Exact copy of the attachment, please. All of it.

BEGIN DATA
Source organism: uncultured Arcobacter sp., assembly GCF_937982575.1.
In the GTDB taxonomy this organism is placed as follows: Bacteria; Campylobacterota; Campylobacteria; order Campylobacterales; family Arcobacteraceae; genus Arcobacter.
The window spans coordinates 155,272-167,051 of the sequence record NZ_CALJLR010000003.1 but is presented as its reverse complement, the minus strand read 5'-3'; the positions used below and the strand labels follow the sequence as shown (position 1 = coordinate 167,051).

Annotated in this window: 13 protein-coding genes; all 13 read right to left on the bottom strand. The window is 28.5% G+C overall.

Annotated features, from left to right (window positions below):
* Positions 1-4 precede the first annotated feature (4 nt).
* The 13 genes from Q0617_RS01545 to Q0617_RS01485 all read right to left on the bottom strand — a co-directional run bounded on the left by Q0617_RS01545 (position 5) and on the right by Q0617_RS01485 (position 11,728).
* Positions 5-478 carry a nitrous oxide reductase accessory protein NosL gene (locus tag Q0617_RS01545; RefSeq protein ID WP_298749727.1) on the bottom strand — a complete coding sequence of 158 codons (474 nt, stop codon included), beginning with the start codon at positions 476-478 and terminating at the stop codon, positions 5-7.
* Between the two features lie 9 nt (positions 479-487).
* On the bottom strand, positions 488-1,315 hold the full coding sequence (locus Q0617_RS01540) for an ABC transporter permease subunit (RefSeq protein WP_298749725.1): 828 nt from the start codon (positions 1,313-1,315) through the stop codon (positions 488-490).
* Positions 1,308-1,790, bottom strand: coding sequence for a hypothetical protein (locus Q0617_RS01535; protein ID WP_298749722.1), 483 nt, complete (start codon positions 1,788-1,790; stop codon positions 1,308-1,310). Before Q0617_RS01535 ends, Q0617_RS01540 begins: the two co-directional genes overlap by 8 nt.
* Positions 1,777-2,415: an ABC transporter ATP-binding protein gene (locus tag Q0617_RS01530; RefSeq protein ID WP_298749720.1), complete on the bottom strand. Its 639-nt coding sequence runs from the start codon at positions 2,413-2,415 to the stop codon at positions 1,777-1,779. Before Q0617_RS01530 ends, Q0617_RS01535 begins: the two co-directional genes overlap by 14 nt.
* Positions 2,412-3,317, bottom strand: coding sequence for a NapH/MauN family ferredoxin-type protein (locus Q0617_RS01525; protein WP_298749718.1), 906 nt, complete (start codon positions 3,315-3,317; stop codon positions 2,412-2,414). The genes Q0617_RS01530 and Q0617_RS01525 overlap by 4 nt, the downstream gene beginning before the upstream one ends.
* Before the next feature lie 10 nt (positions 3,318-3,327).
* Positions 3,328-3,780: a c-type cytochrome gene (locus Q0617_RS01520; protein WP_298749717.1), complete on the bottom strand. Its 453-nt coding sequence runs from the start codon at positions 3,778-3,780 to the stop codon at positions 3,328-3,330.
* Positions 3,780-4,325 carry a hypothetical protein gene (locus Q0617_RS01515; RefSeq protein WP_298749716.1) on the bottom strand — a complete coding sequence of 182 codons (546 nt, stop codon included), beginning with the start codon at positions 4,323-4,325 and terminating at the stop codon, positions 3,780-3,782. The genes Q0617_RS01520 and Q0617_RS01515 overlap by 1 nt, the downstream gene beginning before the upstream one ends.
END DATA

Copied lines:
Source organism: uncultured Arcobacter sp., assembly GCF_937982575.1.
In the GTDB taxonomy this organism is placed as follows: Bacteria; Campylobacterota; Campylobacteria; order Campylobacterales; family Arcobacteraceae; genus Arcobacter.
The window spans coordinates 155,272-167,051 of the sequence record NZ_CALJLR010000003.1 but is presented as its reverse complement, the minus strand read 5'-3'; the positions used below and the strand labels follow the sequence as shown (position 1 = coordinate 167,051).

Annotated in this window: 13 protein-coding genes; all 13 read right to left on the bottom strand. The window is 28.5% G+C overall.

Annotated features, from left to right (window positions below):
* Positions 1-4 precede the first annotated feature (4 nt).
* The 13 genes from Q0617_RS01545 to Q0617_RS01485 all read right to left on the bottom strand — a co-directional run bounded on the left by Q0617_RS01545 (position 5) and on the right by Q0617_RS01485 (position 11,728).
* Positions 5-478 carry a nitrous oxide reductase accessory protein NosL gene (locus tag Q0617_RS01545; RefSeq protein ID WP_298749727.1) on the bottom strand — a complete coding sequence of 158 codons (474 nt, stop codon included), beginning with the start codon at positions 476-478 and terminating at the stop codon, positions 5-7.
* Between the two features lie 9 nt (positions 479-487).
* On the bottom strand, positions 488-1,315 hold the full coding sequence (locus Q0617_RS01540) for an ABC transporter permease subunit (RefSeq protein WP_298749725.1): 828 nt from the start codon (positions 1,313-1,315) through the stop codon (positions 488-490).
* Positions 1,308-1,790, bottom strand: coding sequence for a hypothetical protein (locus Q0617_RS01535; protein ID WP_298749722.1), 483 nt, complete (start codon positions 1,788-1,790; stop codon positions 1,308-1,310). Before Q0617_RS01535 ends, Q0617_RS01540 begins: the two co-directional genes overlap by 8 nt.
* Positions 1,777-2,415: an ABC transporter ATP-binding protein gene (locus tag Q0617_RS01530; RefSeq protein ID WP_298749720.1), complete on the bottom strand. Its 639-nt coding sequence runs from the start codon at positions 2,413-2,415 to the stop codon at positions 1,777-1,779. Before Q0617_RS01530 ends, Q0617_RS01535 begins: the two co-directional genes overlap by 14 nt.
* Positions 2,412-3,317, bottom strand: coding sequence for a NapH/MauN family ferredoxin-type protein (locus Q0617_RS01525; protein WP_298749718.1), 906 nt, complete (start codon positions 3,315-3,317; stop codon positions 2,412-2,414). The genes Q0617_RS01530 and Q0617_RS01525 overlap by 4 nt, the downstream gene beginning before the upstream one ends.
* Before the next feature lie 10 nt (positions 3,318-3,327).
* Positions 3,328-3,780: a c-type cytochrome gene (locus Q0617_RS01520; protein WP_298749717.1), complete on the bottom strand. Its 453-nt coding sequence runs from the start codon at positions 3,778-3,780 to the stop codon at positions 3,328-3,330.
* Positions 3,780-4,325 carry a hypothetical protein gene (locus Q0617_RS01515; RefSeq protein WP_298749716.1) on the bottom strand — a complete coding sequence of 182 codons (546 nt, stop codon included), beginning with the start codon at positions 4,323-4,325 and terminating at the stop codon, positions 3,780-3,782. The genes Q0617_RS01520 and Q0617_RS01515 overlap by 1 nt, the downstream gene beginning before the upstream one ends.